How wonderful, then, that the Vortex shatters this expectation with an evening -- all right, a late night -- that is full of original works, zesty little nuggets that are as entertaining as they are thought-provoking. Blood Storm may be an imposing title, but under the guidance of director Bonnie Cullum, the works that grew from an ongoing Vortex Repertory Company workshop show off the original voices of this varied and multitalented group; these works are full of wit, poetry, and a relish of the theatrical-in-a-nutshell.
Over 30 short works are performed by more than a dozen company members. The first half of the show is a tumult of pieces; as one nears its conclusion, the following one is revving up. It is almost dreamlike, the succession of vignettes of word, scene, comedy,poetry, dance, and song -- and if one piece is not to your liking, wait a couple of minutes and try the next on for size.
Some stand-out turns include the three-part "Swing Dance," by Alexandra M. Landeros, as simple a piece as you'll ever see, since all you need to know about it is in the title; yet it clearly is something more -- a gentle love story, told in invigorating, jubilant dance. David Sangalli's "Faggot '99" and (all-Spanish) "Mexican Family in Turmoil" are hilarious; as is Amie Elyn's take on modern vampires in "The Invited." "Polaroid Circus" is silliness, and "Butt Symphony" even sillier, but you can't help but laugh out loud at this collection of actors all having such evident fun. Kirk Smith, staying in character even through other writers' scenes as well as the intermission as a sort of Bill-Irwin-clown-meets-Drag-worm, exemplifies that well-honed Vortex duality of edginess and humanity, amply possessed by all the company members in this production.
If your tastes tend to the more serious, Gwen McLendon's "Mystery" is lovely, and Elizabeth Doss' "Sidewalk" is replete with rich, dark imagery and sharp invectives on life's cruelties. Steven Fay's "The Method" careens off the radar, poking fun as much at this evening of neat, bold works as at the meaning of life.
Act Two makes use of blackouts between the vignettes, which is too bad, since it breaks up the evening into more traditional segments, but the spirit of the evening remains. The show starts at 11pm, ends around 1am, but if you can stay up, revel with these intrepid performers as they show you how to have a good time while sharing these little gems. -- Robi Polgar
Probe 2: Trans/Form: Glorious Heights
Brink Design Warehouse, through June 25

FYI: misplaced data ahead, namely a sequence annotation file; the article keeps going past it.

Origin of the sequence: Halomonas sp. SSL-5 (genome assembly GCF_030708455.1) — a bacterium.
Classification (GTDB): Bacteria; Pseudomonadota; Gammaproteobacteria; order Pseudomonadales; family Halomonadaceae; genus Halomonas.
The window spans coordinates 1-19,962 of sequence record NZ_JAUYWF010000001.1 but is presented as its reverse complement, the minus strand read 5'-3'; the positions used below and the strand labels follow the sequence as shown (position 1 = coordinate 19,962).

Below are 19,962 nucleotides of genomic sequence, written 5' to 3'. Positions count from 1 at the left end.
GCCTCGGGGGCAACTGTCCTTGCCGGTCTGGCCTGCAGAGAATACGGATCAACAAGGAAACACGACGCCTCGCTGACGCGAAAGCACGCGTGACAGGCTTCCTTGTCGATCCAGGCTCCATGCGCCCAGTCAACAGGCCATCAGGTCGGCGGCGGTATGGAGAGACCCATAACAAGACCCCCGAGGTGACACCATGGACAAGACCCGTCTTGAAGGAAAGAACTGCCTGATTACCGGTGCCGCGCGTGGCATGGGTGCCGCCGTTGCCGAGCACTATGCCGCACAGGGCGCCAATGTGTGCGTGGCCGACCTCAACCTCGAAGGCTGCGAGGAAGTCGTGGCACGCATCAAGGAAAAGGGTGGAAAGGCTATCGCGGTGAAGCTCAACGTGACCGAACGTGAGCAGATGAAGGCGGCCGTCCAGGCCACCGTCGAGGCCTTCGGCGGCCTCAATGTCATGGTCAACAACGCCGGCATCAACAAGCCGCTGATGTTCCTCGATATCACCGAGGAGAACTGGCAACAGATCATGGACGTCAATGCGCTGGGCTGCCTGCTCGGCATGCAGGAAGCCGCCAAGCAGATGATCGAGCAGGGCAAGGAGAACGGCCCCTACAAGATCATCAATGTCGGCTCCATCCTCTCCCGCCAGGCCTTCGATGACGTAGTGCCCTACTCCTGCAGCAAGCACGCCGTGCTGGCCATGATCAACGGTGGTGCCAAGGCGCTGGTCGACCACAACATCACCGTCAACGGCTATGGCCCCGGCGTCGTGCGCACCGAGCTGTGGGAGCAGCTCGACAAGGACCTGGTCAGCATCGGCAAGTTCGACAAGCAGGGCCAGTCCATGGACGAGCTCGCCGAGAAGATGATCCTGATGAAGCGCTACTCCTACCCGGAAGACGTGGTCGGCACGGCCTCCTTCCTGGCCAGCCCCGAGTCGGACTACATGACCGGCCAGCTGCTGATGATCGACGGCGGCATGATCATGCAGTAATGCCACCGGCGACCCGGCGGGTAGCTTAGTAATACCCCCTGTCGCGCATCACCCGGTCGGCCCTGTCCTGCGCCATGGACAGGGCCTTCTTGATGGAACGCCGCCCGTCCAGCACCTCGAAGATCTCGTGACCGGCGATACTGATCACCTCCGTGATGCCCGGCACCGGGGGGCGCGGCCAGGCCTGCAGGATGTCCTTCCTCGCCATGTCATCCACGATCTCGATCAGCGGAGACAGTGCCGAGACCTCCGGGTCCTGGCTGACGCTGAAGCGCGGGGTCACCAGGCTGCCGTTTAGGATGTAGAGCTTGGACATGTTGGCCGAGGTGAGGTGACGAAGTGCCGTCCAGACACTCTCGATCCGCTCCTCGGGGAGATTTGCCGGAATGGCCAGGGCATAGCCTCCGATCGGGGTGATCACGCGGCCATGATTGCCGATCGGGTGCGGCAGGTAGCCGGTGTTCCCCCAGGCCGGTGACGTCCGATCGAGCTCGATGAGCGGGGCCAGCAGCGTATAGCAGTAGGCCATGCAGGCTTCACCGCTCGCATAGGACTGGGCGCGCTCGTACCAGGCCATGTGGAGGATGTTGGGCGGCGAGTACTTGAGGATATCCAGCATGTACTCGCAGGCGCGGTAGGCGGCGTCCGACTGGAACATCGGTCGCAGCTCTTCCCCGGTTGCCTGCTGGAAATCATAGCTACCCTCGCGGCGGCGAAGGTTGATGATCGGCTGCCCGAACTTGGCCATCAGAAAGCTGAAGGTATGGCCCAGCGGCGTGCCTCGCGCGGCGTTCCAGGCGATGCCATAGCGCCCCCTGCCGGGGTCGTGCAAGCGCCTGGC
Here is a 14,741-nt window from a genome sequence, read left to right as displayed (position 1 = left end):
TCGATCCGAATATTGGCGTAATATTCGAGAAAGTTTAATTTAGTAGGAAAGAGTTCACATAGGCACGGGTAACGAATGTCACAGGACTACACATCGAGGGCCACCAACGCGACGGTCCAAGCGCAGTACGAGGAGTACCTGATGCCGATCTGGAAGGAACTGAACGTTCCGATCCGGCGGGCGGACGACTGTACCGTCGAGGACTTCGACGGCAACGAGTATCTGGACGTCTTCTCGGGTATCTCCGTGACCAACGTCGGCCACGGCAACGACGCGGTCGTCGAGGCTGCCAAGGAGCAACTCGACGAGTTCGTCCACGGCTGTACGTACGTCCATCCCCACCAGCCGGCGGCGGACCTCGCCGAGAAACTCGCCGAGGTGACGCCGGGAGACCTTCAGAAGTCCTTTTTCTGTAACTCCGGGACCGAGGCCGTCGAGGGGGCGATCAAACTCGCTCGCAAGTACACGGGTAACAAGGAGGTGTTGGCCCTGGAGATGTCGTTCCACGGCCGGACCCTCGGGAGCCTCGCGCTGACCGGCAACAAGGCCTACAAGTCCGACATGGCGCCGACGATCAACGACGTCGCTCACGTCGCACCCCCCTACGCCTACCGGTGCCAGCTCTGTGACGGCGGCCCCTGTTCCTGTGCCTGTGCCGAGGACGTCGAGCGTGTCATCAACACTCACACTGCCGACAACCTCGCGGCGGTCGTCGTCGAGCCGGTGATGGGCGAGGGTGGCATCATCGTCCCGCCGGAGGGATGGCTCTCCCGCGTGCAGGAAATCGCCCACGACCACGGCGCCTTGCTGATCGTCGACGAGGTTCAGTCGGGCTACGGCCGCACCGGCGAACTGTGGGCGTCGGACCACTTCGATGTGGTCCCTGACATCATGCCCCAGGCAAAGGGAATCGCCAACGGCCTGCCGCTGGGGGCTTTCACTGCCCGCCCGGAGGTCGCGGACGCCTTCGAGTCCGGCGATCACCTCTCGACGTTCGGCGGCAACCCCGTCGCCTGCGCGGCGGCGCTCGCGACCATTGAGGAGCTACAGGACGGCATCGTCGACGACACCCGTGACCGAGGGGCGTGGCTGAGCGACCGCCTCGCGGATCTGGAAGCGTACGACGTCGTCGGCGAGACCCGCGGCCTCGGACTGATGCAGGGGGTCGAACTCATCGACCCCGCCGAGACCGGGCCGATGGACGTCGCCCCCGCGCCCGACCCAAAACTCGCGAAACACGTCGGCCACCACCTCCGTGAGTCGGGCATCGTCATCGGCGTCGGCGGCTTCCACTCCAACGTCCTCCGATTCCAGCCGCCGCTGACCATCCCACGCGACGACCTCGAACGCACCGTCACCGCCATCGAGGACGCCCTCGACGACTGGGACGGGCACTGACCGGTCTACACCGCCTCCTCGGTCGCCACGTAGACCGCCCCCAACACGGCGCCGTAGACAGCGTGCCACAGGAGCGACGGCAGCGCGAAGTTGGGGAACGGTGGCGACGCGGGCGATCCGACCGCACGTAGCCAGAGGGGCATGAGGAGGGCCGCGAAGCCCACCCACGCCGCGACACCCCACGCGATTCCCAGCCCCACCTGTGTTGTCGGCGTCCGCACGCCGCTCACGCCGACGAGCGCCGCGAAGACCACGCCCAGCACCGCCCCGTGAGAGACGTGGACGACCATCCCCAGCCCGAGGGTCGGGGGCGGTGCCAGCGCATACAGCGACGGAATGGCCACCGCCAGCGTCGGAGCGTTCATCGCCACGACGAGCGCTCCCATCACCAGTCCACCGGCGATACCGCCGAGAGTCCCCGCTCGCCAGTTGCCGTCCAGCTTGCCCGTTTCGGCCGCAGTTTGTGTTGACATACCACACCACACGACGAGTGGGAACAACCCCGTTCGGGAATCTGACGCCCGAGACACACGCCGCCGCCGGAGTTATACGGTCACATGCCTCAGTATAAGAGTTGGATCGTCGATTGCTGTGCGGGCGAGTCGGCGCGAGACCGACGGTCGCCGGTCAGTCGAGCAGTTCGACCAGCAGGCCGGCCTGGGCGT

A slight breeze ruffles the trees behind Brink Design's warehouse on East Cesar Chavez Street. Blue light bathes the spare scaffolding. Beside it the metal doors creak open and the audience gasps as smoke billows out, revealing kneeling dancers beneath a wide shaft of red light. Capoeira artist Alby Roblejo tumbles and balances effortlessly, performing the Afro-Brazilian dance/martial arts form as a continuous thread of rumbling energy. Gymnastic without the burden of being presentational, it serves as a beautiful invocation for Sally Jacques' second installment of the Probe Trilogy, Trans/Form.
Dancers in translucent white tunics and pants hang from ropes attached to the ceiling and perform gravity-defying duets, spinning upside-down and gliding weightlessly across the concrete floor. Twisting and untwisting ropes mirror the intertwining bodies that suddenly fall away from each other. This theme of interlocking yin and yang echoes throughout the piece as it moves from the warehouse to scaffolding. The dancers complete each other's movement fragments and move in unison while occupying different levels and spaces among the bars and platforms.
Carefully orchestrated lighting designs by Jason Amato filter from within the warehouse through windows behind the scaffolding, illuminating precarious and precise choreography. I watched some sections from the edge of my seat with gritted teeth because the work looks perilous. The dancers use every part of their multilevel stage, perching on the edges, hanging from the bars, inching carefully around the outside, hanging from the floor planks above, climbing the ladders and wrapping limbs around the supports. There are no wires, no nets, and no room for missteps or memory lapses. They move with the confidence of people familiar with heights, yet aware of the need for care. Particularly moving is the final section with the performers seated in chairs. After the continuously changing tableaux within the "rooms" of the structure, the group separates to perform a simultaneous slow-motion benediction to the strains of Puccini.
This is one of the most inventive and moving shows I have seen. The choreography is simple without being simplistic, overlapping to create a sense of calm completion and wholeness. Music and lighting issues are thoughtfully interwoven, creating a successful work that makes one notice the beauty in both stillness and movement. Although the structure is made of metal, it is infused with the breath of the dancers. It even accompanies their movements with its metallic groaning and creaking and acts like a reverberating tuning fork for Nicholas Young's tap solo late in the work. Perhaps in the third portion of the trilogy more dancers will interact with the scaffold sounds (with or without tap shoes). I can't wait to see where this piece goes next.
(Because of inclement weather, the performances last Saturday and Sunday were rained out; additional performances have been added for Thursday, June 24, at 8:30pm and Friday, June 25, at 9:15pm.) -- Dawn Davis